It can be tricky for inexperienced horseplayers to bet on maiden races filled with unraced horses. How is it possible to predict the performances of horses who have never run?@J_Keelerman is here to help ⤵️ https://t.co/9wjSr6vjBK— TwinSpires Racing 🏇 (@TwinSpires) October 6, 2022
What are pros and cons of the Power Box?
The main advantage of a Power Box is the potential to cash big payoffs on relatively small investments. By carefully structuring your tickets, you can include a wide variety of horses (including longshots) without breaking the bank.
Another upside of a Power Box is the ability to organize many possible outcomes onto a single ticket, simplifying and speeding up the wagering process.
On the downside, if a race unfolds with a predictable outcome, playing a Power Box laden with longshots will decrease your return on investment, since you’re spending money on lots of combinations that won’t pay out.
When to bet a Power Box
The Power Box can be a good betting strategy if you think there’s a legitimate chance a heavy favorite will fall to defeat, but you’re not entirely sure which longshot(s) will steal the show. By covering a lot of potential outcomes, the Power Box gives you a chance to take down a big payday.
The Power Box can also be a suitable play if you believe the favorite might win, but you’re confident a longshot or two will finish in the top three. Consider the 2023 Fountain of Youth (G2) at Gulfstream Park, a Road to the Kentucky Derby qualifier in which reigning champion two-year-old male Forte was favored at the arguably generous odds of 1-2.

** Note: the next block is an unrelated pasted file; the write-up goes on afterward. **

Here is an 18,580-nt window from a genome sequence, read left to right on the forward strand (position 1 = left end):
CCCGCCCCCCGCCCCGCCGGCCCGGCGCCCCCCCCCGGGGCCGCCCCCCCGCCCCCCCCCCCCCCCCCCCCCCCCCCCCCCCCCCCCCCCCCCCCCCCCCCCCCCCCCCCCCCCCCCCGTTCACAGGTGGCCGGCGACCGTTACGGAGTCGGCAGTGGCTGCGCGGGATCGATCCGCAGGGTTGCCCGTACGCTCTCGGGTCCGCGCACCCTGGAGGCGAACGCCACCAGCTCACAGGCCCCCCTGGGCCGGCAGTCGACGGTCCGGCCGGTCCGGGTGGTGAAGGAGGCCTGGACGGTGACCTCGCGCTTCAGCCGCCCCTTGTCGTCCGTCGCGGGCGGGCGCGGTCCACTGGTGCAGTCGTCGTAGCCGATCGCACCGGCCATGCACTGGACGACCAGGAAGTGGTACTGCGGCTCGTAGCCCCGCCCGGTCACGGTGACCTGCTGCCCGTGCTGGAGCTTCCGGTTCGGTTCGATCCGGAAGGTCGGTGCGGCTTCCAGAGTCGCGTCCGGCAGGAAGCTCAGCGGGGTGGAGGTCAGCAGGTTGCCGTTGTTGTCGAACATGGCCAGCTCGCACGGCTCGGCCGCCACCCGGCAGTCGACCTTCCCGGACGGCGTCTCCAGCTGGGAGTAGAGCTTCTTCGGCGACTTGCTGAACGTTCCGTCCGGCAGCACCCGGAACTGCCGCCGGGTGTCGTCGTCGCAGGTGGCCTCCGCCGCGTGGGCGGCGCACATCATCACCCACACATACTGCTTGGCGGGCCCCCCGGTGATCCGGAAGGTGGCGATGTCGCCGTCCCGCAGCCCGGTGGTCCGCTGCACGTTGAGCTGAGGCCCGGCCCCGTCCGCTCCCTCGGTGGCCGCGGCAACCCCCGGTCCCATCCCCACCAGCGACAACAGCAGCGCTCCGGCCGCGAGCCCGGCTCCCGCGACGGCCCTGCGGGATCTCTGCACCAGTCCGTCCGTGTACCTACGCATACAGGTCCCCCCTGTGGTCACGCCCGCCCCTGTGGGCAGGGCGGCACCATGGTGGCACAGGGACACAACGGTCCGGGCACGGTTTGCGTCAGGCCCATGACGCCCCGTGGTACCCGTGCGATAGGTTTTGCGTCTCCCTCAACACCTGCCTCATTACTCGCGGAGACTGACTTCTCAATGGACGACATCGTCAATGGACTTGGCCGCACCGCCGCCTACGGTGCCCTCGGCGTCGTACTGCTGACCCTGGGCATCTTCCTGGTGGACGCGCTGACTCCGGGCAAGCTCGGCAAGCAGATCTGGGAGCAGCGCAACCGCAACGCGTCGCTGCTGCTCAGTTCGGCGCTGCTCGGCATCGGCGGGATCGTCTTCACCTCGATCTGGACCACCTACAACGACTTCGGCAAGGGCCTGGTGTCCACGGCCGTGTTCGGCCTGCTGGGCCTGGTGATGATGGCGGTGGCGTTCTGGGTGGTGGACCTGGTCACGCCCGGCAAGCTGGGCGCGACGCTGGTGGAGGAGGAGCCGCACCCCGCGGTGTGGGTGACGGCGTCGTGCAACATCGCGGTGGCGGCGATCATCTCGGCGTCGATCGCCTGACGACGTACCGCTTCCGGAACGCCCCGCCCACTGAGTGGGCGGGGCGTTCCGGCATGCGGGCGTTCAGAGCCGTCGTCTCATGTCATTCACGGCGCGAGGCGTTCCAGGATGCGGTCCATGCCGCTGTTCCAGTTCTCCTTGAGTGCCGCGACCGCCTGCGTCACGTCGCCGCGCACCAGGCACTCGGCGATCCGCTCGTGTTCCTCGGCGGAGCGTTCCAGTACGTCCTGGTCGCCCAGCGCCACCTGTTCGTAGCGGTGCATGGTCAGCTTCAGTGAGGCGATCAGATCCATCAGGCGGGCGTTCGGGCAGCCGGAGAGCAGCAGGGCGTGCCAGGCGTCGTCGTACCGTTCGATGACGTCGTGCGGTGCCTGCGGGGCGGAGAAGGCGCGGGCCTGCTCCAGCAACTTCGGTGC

Forte might have been a shorter price except he was returning from a four-month layoff, and the Fountain of Youth has a recent history of heavy favorites falling to defeat. Given these circumstances, a Power Box trifecta would have been a viable bet.
Even bettors who were skeptical of Forte off the layoff had to acknowledge a top-three finish was likely. And this writer had confidence that 15-1 longshot Cyclone Mischief would finish in the trifecta. True, he’d disappointed in the Holy Bull (G3) one month prior, finishing seventh behind Rocket Can. But Cyclone Mischief had previously trounced Rocket Can by 5 3/4 lengths in an allowance optional claimer, suggesting his Holy Bull misfire might have been a fluke.